Benjamin Franklin famously said that a “penny saved is a penny earned.” This centuries-old wisdom is relevant today in Idaho where Democrats and Republicans are working together to fight the single most potentially devastating foreign invader of our state: Zebra and Quagga Mussels.
That may not be the invader you were expecting, but it’s true. Zebra and Quagga Mussels threaten Idaho’s waterways, electrical infrastructure and agricultural communities. If they make it into our rivers, lakes and streams they will devastate Idaho waters and cost over $90 million dollars every year to deal with. While the Idaho legislature has taken some important first steps in combating this menace, more work is needed.
Zebra and Quagga Mussels are not native to the United States. They were introduced to the Great Lakes region by cargo ships from the Black Sea. From there, this invader moved west into Arizona, Nevada, Utah and most recently Montana. These mussels can reproduce a million times over in a year. They are sharp and course and can attach themselves to infrastructure, wedge themselves into hydro-electric machinery and spread into irrigation pipes. They also ruin beaches in short order. To call them an existential threat to Idaho is an understatement.
We call the Zebra and Quagga Mussels foreign invaders because the biggest threat to Idaho comes from boaters who (1) travel from out of state to Idaho or (2) travel to infested waters and then come back into Idaho. For example, Lakes Mead, Powell and Havasu are already infested. Boaters who travel to those waters pick up Quagga Mussels in their bilge water (whether they know it or not), or the mussels attach directly to the boats. Once that happens, the boats transport the mussels to other states to infest new waters. For now, Idaho’s only line of defense is our 19 boat-check stations at our borders.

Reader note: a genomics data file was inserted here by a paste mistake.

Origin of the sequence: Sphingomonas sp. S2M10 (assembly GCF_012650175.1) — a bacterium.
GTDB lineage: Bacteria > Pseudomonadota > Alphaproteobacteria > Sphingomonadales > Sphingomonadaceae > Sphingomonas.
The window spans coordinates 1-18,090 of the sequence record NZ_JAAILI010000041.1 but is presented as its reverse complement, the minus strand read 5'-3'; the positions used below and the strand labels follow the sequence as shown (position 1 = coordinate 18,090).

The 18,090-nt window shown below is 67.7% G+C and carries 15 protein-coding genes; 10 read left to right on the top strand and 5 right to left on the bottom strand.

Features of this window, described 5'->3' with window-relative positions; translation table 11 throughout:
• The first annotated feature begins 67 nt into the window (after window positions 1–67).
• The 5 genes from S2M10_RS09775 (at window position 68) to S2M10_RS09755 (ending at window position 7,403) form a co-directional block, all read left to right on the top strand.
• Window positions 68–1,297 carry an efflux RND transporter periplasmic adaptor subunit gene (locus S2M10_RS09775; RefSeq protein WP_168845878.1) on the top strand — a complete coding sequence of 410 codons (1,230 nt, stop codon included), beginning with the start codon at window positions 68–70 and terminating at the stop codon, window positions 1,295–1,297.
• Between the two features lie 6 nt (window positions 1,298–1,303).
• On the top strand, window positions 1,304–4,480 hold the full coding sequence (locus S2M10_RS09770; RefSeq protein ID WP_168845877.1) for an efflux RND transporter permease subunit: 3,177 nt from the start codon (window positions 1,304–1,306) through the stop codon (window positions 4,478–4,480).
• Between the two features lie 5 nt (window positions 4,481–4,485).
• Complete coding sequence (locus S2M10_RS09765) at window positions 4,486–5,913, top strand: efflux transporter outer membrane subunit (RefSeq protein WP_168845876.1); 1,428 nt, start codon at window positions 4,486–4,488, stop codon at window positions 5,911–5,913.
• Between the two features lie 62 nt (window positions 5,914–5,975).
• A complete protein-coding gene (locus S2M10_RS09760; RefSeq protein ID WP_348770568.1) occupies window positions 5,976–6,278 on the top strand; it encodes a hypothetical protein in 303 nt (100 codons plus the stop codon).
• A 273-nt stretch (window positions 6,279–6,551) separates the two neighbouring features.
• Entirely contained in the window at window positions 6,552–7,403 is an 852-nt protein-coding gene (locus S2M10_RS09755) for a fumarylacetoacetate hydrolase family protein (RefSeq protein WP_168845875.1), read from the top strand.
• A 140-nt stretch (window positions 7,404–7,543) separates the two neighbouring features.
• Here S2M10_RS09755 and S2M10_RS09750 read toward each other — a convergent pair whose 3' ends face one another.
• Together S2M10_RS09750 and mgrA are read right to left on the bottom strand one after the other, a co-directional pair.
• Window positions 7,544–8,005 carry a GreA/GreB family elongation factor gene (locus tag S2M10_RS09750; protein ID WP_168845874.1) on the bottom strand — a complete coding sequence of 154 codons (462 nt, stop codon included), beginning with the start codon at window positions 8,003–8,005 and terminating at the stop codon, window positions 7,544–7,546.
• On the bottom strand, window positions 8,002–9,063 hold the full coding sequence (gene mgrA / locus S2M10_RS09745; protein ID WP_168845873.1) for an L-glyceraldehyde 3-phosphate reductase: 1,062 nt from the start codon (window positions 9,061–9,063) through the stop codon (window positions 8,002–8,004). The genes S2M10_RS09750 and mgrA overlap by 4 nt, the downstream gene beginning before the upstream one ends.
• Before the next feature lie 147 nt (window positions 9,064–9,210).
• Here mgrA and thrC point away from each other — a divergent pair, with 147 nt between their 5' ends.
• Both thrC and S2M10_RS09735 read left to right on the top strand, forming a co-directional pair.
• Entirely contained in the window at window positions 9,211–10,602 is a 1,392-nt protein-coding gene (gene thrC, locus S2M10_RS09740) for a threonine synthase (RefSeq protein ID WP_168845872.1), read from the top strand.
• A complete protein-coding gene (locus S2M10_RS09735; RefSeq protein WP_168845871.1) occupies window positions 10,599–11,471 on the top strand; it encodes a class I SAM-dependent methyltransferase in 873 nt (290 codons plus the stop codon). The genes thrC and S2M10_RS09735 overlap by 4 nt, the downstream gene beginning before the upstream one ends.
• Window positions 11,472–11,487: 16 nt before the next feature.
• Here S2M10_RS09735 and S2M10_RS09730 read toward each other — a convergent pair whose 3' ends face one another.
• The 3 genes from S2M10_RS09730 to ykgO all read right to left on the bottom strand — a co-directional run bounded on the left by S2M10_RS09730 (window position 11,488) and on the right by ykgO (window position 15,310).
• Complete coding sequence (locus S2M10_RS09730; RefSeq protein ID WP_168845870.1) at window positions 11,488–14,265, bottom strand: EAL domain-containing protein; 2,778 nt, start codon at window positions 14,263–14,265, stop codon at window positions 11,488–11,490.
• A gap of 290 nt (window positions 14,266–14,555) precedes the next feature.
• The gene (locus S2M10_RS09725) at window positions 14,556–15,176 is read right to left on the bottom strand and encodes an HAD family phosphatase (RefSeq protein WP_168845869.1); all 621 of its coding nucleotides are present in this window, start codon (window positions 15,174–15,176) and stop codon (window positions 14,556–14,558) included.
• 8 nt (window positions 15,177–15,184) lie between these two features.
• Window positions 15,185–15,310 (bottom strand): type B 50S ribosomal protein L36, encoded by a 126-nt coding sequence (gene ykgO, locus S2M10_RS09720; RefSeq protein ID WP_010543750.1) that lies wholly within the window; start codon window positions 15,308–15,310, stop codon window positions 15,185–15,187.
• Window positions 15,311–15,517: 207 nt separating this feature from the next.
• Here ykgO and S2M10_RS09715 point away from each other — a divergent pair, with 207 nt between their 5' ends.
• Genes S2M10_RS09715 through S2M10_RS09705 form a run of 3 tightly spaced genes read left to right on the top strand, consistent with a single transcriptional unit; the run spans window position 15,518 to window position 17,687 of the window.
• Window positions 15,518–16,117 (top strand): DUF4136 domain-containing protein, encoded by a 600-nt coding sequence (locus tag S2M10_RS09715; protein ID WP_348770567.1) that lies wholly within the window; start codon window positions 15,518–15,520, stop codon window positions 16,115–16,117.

During the past session, the House and Senate passed two bipartisan bills that become law July 1, 2017. The first bill raises the out-of-state boat tag fee from $22 to $30. The extra money will be used for prevention efforts. The second piece of legislation approved a $3 million increase in the Department of Agriculture budget, primarily to fund boat check stations. These bills were the result of the work of a bi-partisan working group, but more needs to be done.
The federal government has jurisdiction over Lakes Mead, Powell and Havasu, three of the most infested waterways in the west. They need to take responsibility for the watercraft that navigate those waters. Any boats coming out of infested waters should be inspected by the feds before they leave. In addition, Idaho’s Department of Agriculture needs to work with state, federal and tribal agencies to make sure boats do not enter our state with viable Quagga Mussels. Finally, the state of Idaho needs to appropriate enough resources to keep our state check stations open on a 24-hour basis. As it stands now, most Idaho inspection stations are open dawn to dusk. While our state officials do a great job, there are too many boaters who cross into the state after dark who risk exposing our state to the Quagga Mussel.